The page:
And to show you how thick they were, verse 27, “They didn’t realize He had been speaking to them about the Father.” Even though He said that over and over again. “I and the Father are one - I don’t speak of My own self, what the Father shows Me I speak.” All of that He had been saying, all up to chapter 8, they had heard it all.
What is this? It’s, first of all, sneering mockery. “You? Who are You? Who do You think You are making statements like You’re making? What gives You the right to assume such a role as prophet and purveyor of truth? And who do You think You are speaking the way You speak?” They should have known who He was, He made it clear repeatedly, over and over and over again.
You remember the next chapter, the 9th chapter, the blind man was healed by Jesus, and the leaders came to Him and they said, “Who is this and where is He from?” And the blind man said, “I can’t believe it - ” in verse 30 “ - that you don’t know where He’s from and He opened my eyes.” I mean, it was willful ignorance.
Why are they willfully ignorant? John 3 makes it clear, “Men love darkness rather than - ” what? It was dark because they wanted it that way. It’s always dark when you love your sin. It was a willful darkness. Back in 8:19 He says, “You don’t know Me and you don’t know My Father. If you knew Me, you would know My Father.”
You don’t know either of us. You are in the dark, and that’s the way you want it, because you love your sin. In 7:17, Jesus said, “If any man is willing to do His will.” When you get to the place where you are willing to do God’s will instead of your sin, then you will know of My teaching. Truth comes to those who desire it.
It’s like the Old Testament says, “If you seek Me with all your heart, you’ll find Me.” When you’re willing to do God’s will, you’ll know My teaching. Then you’ll know that I speak from God. But as long as you are obstinately loving your sin and cherishing your sin, even the sin of pride and self-righteousness, you will die in your sin.
Theirs was a self-content, mocking ignorance born out of a love for their own pride. They heard who He was many, many times. They saw ample evidence of it, but sin produces unbelief, and unbelief produces obstinate ignorance. So they refused to know because they loved their sin.
You want to die in your sin? Be self-righteous, be earthbound, be unbelieving, be obstinately and willfully ignorant, and you will die in your sin. Jesus says in verse 29, he should have known, “He who sent Me is with Me; He’s not left Me alone, I always do the things pleasing to Him.” You should have seen God in me. You should have known, you should have heard, but you didn’t.
It ends on a good note. Verse 30, “As He spoke these things, many came to believe in Him.” That would be my prayer this morning, that as I have spoken these things to you, as I have reiterated these words of Jesus that many would come to believe in Him.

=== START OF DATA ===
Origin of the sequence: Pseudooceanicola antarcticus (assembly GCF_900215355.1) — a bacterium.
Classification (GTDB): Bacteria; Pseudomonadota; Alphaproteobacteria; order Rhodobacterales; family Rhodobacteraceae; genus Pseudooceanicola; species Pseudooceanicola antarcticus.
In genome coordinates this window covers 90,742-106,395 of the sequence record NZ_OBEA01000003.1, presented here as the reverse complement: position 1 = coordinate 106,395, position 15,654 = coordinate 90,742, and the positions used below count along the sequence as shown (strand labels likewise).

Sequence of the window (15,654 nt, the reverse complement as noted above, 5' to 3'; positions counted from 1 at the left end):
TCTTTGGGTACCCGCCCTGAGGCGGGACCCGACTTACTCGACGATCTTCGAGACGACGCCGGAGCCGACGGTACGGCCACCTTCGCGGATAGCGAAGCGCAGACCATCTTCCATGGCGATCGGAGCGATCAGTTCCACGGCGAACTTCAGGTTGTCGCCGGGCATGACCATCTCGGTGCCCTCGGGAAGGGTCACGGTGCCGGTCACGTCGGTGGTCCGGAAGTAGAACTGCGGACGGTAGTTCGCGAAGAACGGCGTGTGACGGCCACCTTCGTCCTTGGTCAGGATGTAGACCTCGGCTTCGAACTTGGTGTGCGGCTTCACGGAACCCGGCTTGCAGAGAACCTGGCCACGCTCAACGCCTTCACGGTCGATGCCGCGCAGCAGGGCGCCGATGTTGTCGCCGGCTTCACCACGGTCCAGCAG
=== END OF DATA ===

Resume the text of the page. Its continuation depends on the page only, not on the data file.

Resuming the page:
You want to die in your sins? Just continue in your course. Just believe you’re good enough the way you are. Just carry on with your love affair with human ideologies. Just refuse to believe the great truths concerning Christ. Love your sin so much that you choose the darkness and are willfully ignorant. But to do this, you’re going to have to stumble over the cross. That’s right. You’re going to have heartlessly, irreverently trample Christ’s blood because you know the gospel. So you’re going to have to stumble across the cross.
Even this morning, as we come to the Lord’s Table, the cross is going to be demonstrated again and you’re going to have to reject it again to continue the course you’re in. Inconceivable, really. Why will you die when you can live? Why will you not be like those many who believed and didn’t want to die in their sin? Why will you not accept an atonement for your sin? That’s the all-encompassing question. And the answer is you’re self-righteous, you’re good enough the way you are, you love the world too much, you refuse to believe, or you love your sin and you cherish the darkness and the ignorance that comes with it. In any case, the price is eternal. Let’s bow in prayer.
Father, as we think about the potency of the words of Jesus and folly of those who refuse to believe, we are reminded that such goes on today every day and perhaps even the battles that Jesus engaged in John 8 are occurring in the hearts of some here this morning. I pray that Your Spirit’s power would break the grip of self-righteousness, the world, unbelief, and the love of sin; and that the heart would desire to do Your will so that the one who is willing to do Your will will know the truth.
Father, as we come to this Table, we are reminded again of the sacrifice that Jesus Christ paid for our sins on the cross, that He bore our sins as we read from the prophet Isaiah, that He carried our sorrows, that He was bruised for our iniquities, wounded for our transgressions, that chastening for our well being was on Him. By His stripes we are healed. We thank You, Father, for the promise that to all who believe in Jesus as Messiah and Son of God, there is complete and full salvation. To that end, we would pray for every person here.
And, Lord, for those of us who are Christians, we would ask that each of us might examine our own hearts, as well, as we come to this Table, affirming that we are saved, we do belong to You. May we again be reminded of the tragedy of sin interrupting the sweetness of our relationship with You, and may we confess everything that is known, and ask You to cleanse everything that is unknown, as well, and may we come to this table with pure hearts.